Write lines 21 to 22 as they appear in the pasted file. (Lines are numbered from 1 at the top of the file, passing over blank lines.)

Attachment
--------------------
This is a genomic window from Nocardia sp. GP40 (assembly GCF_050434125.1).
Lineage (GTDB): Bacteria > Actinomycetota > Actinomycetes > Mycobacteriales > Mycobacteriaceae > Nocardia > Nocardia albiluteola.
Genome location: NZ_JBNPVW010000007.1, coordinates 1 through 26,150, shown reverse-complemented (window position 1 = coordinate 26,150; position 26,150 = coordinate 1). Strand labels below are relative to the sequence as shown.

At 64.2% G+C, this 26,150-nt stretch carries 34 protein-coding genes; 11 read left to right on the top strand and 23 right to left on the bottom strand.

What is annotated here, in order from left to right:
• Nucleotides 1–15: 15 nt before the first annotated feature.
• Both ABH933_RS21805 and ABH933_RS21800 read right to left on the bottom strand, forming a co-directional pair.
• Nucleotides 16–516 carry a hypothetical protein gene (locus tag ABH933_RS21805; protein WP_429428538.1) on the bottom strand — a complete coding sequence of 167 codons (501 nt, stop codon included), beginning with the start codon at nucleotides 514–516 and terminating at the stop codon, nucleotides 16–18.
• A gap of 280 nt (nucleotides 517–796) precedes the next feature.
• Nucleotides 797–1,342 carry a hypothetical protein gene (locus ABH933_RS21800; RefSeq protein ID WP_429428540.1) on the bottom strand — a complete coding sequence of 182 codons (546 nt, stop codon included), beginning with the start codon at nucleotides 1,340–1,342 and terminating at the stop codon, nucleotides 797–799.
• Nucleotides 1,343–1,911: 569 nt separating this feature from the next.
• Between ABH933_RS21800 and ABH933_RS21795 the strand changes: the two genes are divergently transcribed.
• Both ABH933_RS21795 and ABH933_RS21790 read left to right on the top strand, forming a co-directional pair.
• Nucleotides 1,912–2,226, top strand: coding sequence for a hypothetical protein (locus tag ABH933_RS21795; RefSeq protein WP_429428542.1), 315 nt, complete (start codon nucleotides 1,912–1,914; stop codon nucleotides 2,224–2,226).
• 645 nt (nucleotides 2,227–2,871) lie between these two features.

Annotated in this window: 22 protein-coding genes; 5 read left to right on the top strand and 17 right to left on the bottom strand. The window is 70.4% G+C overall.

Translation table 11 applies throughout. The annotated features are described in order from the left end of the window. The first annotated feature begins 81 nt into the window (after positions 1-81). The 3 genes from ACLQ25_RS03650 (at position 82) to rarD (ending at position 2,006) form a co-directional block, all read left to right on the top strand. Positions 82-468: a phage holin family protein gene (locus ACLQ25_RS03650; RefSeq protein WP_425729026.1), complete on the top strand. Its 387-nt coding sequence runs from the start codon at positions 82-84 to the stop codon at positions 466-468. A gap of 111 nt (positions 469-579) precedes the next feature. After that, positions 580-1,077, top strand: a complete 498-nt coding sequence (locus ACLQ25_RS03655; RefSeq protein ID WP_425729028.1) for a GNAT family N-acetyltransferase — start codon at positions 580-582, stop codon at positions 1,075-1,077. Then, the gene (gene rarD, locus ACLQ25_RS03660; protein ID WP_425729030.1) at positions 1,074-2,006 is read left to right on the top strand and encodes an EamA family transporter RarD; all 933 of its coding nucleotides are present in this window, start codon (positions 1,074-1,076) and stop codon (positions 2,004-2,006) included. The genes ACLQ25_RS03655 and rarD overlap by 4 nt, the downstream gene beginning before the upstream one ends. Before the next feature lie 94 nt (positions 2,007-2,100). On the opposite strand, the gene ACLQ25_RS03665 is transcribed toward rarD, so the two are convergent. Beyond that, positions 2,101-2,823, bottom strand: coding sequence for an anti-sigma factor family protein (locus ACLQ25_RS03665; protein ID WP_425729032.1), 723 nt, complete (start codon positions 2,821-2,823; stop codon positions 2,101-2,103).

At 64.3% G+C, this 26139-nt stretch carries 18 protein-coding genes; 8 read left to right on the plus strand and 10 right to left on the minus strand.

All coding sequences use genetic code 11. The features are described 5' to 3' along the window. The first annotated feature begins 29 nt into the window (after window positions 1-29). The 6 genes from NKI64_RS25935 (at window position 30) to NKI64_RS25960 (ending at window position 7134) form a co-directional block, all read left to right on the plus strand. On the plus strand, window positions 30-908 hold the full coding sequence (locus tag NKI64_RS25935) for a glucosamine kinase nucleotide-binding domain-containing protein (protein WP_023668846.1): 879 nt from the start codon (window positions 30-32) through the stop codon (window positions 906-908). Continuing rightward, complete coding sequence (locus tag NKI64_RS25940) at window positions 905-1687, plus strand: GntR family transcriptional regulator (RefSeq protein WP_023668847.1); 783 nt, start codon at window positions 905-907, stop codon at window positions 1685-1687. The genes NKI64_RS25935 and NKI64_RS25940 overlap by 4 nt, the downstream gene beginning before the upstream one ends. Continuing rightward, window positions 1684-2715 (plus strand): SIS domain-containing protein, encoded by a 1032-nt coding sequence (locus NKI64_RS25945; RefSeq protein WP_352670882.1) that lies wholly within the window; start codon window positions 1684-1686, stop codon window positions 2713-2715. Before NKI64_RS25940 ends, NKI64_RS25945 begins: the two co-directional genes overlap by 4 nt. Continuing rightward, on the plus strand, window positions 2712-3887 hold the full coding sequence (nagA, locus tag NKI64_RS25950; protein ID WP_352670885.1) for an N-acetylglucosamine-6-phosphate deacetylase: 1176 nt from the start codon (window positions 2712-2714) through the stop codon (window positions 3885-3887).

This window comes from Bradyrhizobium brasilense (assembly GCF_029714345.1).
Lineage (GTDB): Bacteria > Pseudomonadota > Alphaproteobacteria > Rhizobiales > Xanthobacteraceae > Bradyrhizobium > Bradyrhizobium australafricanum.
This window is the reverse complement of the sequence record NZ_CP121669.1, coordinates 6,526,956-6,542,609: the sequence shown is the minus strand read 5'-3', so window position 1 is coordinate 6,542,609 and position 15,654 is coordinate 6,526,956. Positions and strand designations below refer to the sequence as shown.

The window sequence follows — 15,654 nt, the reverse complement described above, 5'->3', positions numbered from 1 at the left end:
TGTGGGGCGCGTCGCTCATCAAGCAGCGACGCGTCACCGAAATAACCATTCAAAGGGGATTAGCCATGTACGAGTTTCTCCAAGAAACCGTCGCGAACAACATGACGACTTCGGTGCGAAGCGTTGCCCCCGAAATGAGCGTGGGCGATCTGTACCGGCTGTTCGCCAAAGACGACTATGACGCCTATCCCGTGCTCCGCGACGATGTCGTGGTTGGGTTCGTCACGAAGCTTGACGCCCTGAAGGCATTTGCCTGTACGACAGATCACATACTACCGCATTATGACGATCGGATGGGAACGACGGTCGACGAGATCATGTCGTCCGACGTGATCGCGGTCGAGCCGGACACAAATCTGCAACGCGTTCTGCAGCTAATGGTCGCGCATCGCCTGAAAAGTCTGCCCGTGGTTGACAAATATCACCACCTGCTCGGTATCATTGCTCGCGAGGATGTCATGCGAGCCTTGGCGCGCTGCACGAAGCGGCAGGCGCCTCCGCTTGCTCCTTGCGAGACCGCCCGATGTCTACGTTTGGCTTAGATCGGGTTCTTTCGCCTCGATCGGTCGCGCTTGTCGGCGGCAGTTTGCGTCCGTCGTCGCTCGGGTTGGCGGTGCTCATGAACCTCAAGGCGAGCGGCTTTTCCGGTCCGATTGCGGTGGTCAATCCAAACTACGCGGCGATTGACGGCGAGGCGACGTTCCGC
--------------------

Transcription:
Lineage (GTDB): Bacteria > Pseudomonadota > Alphaproteobacteria > Rhizobiales > Xanthobacteraceae > Bradyrhizobium > Bradyrhizobium australafricanum.
This window is the reverse complement of the sequence record NZ_CP121669.1, coordinates 6,526,956-6,542,609: the sequence shown is the minus strand read 5'-3', so window position 1 is coordinate 6,542,609 and position 15,654 is coordinate 6,526,956. Positions and strand designations below refer to the sequence as shown.